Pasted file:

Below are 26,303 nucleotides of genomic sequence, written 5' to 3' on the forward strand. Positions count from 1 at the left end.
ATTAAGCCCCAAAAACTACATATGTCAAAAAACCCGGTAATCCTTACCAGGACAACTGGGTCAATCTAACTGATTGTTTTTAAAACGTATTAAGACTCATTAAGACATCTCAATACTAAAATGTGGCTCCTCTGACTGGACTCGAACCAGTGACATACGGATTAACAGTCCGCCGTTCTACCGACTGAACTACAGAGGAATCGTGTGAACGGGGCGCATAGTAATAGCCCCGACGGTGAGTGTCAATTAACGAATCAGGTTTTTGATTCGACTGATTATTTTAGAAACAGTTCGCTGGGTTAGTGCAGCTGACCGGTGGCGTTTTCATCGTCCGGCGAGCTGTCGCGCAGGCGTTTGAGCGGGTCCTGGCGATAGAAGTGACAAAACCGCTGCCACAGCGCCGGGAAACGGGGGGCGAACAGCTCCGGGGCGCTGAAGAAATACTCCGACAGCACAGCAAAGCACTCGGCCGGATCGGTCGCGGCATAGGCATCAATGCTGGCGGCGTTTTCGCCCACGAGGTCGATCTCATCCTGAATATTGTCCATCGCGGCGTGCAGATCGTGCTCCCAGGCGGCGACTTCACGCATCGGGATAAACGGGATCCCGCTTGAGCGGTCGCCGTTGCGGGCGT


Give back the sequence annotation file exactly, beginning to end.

Below are 26,303 nucleotides of genomic sequence, written 5' to 3' on the forward strand. Positions count from 1 at the left end.
ATTAAGCCCCAAAAACTACATATGTCAAAAAACCCGGTAATCCTTACCAGGACAACTGGGTCAATCTAACTGATTGTTTTTAAAACGTATTAAGACTCATTAAGACATCTCAATACTAAAATGTGGCTCCTCTGACTGGACTCGAACCAGTGACATACGGATTAACAGTCCGCCGTTCTACCGACTGAACTACAGAGGAATCGTGTGAACGGGGCGCATAGTAATAGCCCCGACGGTGAGTGTCAATTAACGAATCAGGTTTTTGATTCGACTGATTATTTTAGAAACAGTTCGCTGGGTTAGTGCAGCTGACCGGTGGCGTTTTCATCGTCCGGCGAGCTGTCGCGCAGGCGTTTGAGCGGGTCCTGGCGATAGAAGTGACAAAACCGCTGCCACAGCGCCGGGAAACGGGGGGCGAACAGCTCCGGGGCGCTGAAGAAATACTCCGACAGCACAGCAAAGCACTCGGCCGGATCGGTCGCGGCATAGGCATCAATGCTGGCGGCGTTTTCGCCCACGAGGTCGATCTCATCCTGAATATTGTCCATCGCGGCGTGCAGATCGTGCTCCCAGGCGGCGACTTCACGCATCGGGATAAACGGGATCCCGCTTGAGCGGTCGCCGTTGCGGGCGT